They took a year off. After 28 seasons, the Kansas City Repertory Theatre needed a breather from their most successful show of every season. They replaced it with an even more successful show–A Christmas Story, The Musical! fresh from workshops and chomping at the bit for an audience to respond to its iconic, if irreverent lines.
But this year it’s back, in all its Dickensonian glory. The Spencer Theatre is bedecked with holly berries, pine garland and the increasing anticipation of the Christmas season. At the helm is the newly promoted associate director of the KC Rep, Kyle Hatley.
Hatley found himself at the helm of a juggernaut, a 52 person production with cast and crew. With newly updated sets and freshened costumes, the sparkle was back on in the production on November 27. A full house welcomed back veteran actor Gary Neal Johnson, who has made the role his own after inhabiting it for nine years. Walter Coppage illicited sympathy as Bob Crachit in a bit of color blind casting and Vanessa Severo enchanted in the roles of Belle and Mrs. Fred.
Hatley uses a deft hand to let his talented cast tell the story, allowing spectacular special effects take center stage for only brief moments. His towering Ghost of Christmas Present titillated the audience with current event references and even the acknowledgment of the newly engaged couple sitting next to me, whom Hatley had snapped pictures of with his phone at intermission to pass on to the Ghost, played by Jim Gall, as he stilted his way through the theater, cornacopeia of glitter in hand.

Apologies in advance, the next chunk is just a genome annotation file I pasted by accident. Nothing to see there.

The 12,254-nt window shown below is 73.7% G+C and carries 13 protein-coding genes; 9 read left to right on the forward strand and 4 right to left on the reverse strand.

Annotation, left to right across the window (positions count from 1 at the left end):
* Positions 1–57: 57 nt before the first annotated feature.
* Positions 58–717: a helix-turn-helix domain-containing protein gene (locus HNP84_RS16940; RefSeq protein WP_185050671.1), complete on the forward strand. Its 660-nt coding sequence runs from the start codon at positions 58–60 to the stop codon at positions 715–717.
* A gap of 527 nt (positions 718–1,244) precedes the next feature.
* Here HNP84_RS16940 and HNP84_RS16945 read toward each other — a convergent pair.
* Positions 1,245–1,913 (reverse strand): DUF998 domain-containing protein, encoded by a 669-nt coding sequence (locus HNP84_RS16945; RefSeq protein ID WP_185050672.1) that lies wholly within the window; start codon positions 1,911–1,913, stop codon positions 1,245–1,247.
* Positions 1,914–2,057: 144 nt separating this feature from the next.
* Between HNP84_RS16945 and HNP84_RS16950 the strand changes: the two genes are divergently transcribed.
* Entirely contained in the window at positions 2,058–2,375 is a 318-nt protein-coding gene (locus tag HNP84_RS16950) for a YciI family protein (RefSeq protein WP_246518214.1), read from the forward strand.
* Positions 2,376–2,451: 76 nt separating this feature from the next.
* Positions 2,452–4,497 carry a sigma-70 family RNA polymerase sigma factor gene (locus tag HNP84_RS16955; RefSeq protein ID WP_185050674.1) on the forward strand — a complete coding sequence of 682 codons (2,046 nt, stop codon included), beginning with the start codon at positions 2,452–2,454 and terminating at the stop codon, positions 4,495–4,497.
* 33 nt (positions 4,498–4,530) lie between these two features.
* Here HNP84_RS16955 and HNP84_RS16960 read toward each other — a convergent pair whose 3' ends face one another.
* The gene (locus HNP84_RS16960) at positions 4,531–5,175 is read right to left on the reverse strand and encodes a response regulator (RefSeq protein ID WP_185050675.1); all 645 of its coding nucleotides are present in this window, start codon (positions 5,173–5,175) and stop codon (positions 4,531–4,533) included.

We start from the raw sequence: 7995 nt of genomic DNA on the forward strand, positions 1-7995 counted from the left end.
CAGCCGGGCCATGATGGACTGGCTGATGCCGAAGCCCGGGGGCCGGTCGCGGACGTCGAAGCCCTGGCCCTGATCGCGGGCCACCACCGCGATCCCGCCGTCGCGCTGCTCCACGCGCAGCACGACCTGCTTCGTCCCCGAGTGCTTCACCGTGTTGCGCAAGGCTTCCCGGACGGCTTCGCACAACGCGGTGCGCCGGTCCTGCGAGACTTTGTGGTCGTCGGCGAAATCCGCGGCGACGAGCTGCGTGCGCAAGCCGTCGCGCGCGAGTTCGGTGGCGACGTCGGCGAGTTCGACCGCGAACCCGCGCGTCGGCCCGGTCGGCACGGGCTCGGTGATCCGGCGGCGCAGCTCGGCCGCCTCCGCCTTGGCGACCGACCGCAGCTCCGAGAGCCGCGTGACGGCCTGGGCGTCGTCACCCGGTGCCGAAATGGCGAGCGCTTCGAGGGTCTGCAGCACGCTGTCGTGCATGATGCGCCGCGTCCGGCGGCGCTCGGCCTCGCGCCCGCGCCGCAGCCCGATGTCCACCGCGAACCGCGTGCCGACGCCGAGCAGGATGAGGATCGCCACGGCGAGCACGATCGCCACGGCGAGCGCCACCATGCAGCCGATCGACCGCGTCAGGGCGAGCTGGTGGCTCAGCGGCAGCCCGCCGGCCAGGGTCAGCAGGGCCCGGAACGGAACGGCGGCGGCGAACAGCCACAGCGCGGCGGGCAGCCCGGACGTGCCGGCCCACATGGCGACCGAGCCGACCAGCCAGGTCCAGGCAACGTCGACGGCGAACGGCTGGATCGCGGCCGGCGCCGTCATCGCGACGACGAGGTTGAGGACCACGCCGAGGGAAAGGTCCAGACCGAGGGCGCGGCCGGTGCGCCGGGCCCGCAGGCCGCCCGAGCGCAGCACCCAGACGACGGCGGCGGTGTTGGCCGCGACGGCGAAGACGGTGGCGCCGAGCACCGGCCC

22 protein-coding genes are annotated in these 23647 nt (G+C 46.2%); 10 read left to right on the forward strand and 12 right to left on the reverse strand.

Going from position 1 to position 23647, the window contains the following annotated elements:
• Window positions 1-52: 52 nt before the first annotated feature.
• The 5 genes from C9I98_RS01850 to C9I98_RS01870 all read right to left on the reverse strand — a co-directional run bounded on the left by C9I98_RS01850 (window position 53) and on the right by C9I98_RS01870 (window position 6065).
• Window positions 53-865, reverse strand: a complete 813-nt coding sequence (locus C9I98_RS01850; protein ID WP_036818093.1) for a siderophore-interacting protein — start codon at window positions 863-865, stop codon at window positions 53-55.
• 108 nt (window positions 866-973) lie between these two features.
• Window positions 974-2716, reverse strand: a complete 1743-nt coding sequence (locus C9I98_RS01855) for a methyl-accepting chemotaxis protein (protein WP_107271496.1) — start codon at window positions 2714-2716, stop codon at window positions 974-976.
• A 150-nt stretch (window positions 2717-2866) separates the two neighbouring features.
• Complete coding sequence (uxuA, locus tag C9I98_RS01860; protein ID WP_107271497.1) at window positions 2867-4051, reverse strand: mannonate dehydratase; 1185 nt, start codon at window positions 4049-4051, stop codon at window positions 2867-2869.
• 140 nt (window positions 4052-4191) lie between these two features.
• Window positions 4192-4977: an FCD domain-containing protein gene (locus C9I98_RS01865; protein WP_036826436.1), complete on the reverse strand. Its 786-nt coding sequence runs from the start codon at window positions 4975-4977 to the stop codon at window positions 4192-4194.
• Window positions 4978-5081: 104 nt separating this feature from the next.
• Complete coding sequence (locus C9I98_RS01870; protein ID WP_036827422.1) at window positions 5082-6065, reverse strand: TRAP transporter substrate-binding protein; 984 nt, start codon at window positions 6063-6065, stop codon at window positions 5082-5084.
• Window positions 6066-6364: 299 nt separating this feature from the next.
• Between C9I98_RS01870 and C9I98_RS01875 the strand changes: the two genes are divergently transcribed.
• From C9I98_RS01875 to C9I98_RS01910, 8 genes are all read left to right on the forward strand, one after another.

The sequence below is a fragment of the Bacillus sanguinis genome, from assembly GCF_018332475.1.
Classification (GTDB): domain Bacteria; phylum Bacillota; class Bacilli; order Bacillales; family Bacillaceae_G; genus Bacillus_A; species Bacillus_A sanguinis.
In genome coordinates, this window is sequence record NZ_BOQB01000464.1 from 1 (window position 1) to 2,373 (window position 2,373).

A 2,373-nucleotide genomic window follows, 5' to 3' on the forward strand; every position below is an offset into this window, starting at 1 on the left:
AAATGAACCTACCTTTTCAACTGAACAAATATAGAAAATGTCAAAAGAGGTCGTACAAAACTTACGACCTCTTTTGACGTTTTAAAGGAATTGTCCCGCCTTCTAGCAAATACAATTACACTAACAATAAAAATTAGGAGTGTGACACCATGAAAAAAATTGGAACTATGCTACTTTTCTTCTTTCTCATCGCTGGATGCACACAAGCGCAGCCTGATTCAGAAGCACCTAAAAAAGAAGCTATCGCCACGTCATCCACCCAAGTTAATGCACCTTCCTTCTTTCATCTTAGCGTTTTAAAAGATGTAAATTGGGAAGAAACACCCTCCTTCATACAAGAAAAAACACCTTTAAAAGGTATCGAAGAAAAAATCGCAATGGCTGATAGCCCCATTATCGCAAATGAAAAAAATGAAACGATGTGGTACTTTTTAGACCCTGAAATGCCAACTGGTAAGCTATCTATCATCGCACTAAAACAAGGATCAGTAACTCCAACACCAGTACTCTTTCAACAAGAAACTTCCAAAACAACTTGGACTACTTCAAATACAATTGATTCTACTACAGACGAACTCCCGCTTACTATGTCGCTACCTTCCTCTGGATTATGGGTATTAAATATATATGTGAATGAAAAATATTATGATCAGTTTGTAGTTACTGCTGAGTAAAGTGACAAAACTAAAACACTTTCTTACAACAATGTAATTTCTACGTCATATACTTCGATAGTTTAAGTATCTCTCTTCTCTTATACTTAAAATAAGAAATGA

While the initial appearance of the Ghost of Christmas Present was definitely the most spectacular of the show, recalling the same scene in the 1984 version starring George C. Scott as Scrooge, it was not its only captivating moment. The seamless quality to set changes on the rotating stage held a certain magic of their own, adding texture and fullness to the production.
The only thing that keeps a production of A Christmas Carol from falling into the schmaltz category is the talent of the cast to find a deeper motivation, and this cast does exactly that. Coppage lends an earthy realism to his Bob Crachit, with an eye on the clock at Scrooge and Marley and an eye on his wife’s bum at home. His performance had a slight comic lilt that made his situation more relatable.
As for Scrooge, Johnson doesn’t necessarily perform as Scrooge, so much as he embodies Scrooge. His is a sort of world weariness and stiffness brought on by loneliness and its inherent denial that makes the role seem real, not just a put on. He almost convinces the audience too well that this humbug is his nature, to the point where his eventual conversion seems like the acting job.
Overall, the show is the perfect opening for the Christmas season. There is spectacle for the little ones and sentimentality for the adults, and plenty to discuss with children after the last carol is sung. For many people, A Christmas Carol may be the first experience they have with theater. In the case of the KC Rep, that’s a very good thing.
A Christmas Carol plays through December 26th.